correct usage of pronouns for women
November 2, 2011 10:19 AM   Subscribe

Guy, boy, gal, girl. What's offensively diminutive, what's acceptable?

I am a guy.
When talking about other men, I generally use the term "guy", such as: "that guy over there", or "that group of guys".

When referring to people of the feminine persuasion, I can never decide what word to use.

I usually default to "girl(s)", but I realize that can be diminutive and sexist.

"Gal(s)" feels sort of out-moded, like I'm trying to be a character in a western.

"Woman/Women" feels sort of clunky and doesn't seem to represent people of my generation who seem to be resistant to growing up.

"Lady/Ladies" is one that I sometimes use, but it feels sort of hipstery and somewhat out-moded (though FWIW I have found that a lot of my female friends have taken to referring to their womanly parts as "lady-bits"...but maybe that's just something with my social circle).

Previously, though along a different line.

Also, in reference to that last article, I live in the Northeast USA, but have traveled/lived around the USA and Canada.
posted by aloiv2 to Human Relations (54 answers total) 8 users marked this as a favorite
Hello, I am a woman in my early twenties who is obnoxiously preoccupied with Being a Feminist.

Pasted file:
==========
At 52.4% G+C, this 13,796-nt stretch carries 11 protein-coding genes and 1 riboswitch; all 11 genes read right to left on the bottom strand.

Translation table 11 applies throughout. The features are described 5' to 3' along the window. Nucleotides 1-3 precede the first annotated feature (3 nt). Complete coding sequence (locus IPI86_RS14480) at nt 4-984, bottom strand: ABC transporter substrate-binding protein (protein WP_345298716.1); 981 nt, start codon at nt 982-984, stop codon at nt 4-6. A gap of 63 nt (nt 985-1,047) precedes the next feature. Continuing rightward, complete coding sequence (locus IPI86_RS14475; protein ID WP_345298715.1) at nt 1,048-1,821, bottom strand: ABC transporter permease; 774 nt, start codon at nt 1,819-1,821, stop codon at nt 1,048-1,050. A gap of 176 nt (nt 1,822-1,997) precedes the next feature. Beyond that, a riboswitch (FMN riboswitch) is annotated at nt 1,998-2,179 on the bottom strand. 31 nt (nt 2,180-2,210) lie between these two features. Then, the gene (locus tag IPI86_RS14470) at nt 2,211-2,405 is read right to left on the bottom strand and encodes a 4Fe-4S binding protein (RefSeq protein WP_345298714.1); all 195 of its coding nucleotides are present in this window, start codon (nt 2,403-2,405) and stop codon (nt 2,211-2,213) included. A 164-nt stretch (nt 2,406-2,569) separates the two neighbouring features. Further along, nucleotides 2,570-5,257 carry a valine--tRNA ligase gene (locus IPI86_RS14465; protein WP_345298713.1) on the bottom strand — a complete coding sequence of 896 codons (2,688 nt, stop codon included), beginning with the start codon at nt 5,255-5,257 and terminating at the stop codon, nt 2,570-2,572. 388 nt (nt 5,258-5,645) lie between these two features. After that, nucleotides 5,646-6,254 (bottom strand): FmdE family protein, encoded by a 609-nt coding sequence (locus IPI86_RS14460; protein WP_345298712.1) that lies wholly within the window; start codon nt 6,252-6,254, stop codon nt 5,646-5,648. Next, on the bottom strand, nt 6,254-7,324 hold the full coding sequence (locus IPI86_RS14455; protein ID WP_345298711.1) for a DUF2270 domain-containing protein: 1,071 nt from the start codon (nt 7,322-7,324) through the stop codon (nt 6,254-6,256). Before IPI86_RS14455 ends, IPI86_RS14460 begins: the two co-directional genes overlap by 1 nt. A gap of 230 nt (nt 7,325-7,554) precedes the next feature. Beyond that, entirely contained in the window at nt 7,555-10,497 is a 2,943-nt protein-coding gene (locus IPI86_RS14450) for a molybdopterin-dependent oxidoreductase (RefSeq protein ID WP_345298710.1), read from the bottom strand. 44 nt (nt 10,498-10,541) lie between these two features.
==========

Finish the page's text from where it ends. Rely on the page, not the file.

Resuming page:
I use "those guys"/"those girls". When I'm talking more abstractly, I'll sometimes say "some men"/"some women".

I hate being called a "lady", unless it's a friendly, ironic "hey, lady!"
posted by i_am_a_fiesta at 10:25 AM on November 2, 2011 [2 favorites]

This is why I refer to groups as "folks" or "you-all", ie "those folks over there had some extra plates" or "hey, do you-all have any more spoons?" I also use a gender neutral singular "they" if it's obvious who I'm talking about: "they have some larger glasses. Julia has the little ones."

"That person" is conventional in my circle, too, because it's better practice not to gender people unless you know what gender they prefer. "That person with the red hair brought the coconut cake; those folks over there made cookies; the woman in the purple sneakers brought the punch."